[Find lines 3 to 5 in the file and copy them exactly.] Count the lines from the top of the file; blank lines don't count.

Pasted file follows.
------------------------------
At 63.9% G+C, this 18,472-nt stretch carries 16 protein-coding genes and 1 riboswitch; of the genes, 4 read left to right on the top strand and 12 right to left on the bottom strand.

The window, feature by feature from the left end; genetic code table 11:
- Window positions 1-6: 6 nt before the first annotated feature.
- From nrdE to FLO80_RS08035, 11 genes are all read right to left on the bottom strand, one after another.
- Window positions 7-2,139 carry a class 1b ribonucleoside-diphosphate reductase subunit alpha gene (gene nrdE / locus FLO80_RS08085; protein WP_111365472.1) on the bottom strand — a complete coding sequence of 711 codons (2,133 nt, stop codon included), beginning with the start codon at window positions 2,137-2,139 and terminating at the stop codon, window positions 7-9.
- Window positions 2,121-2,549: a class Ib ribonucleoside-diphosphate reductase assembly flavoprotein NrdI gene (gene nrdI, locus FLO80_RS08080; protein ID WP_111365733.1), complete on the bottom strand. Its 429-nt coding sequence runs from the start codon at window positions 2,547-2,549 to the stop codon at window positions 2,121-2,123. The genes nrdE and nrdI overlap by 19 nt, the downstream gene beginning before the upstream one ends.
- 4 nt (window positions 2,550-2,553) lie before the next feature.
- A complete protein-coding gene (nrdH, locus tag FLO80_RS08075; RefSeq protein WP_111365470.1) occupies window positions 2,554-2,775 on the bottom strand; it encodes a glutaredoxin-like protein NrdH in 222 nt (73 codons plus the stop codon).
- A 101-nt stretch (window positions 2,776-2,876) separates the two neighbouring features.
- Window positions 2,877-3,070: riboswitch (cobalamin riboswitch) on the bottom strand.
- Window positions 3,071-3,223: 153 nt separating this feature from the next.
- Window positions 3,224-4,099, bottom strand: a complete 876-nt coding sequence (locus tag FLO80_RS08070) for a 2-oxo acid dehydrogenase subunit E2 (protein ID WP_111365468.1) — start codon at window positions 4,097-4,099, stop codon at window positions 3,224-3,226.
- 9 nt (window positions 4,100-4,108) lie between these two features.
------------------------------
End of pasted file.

- Window positions 1-6: 6 nt before the first annotated feature.
- From nrdE to FLO80_RS08035, 11 genes are all read right to left on the bottom strand, one after another.
- Window positions 7-2,139 carry a class 1b ribonucleoside-diphosphate reductase subunit alpha gene (gene nrdE / locus FLO80_RS08085; protein WP_111365472.1) on the bottom strand — a complete coding sequence of 711 codons (2,133 nt, stop codon included), beginning with the start codon at window positions 2,137-2,139 and terminating at the stop codon, window positions 7-9.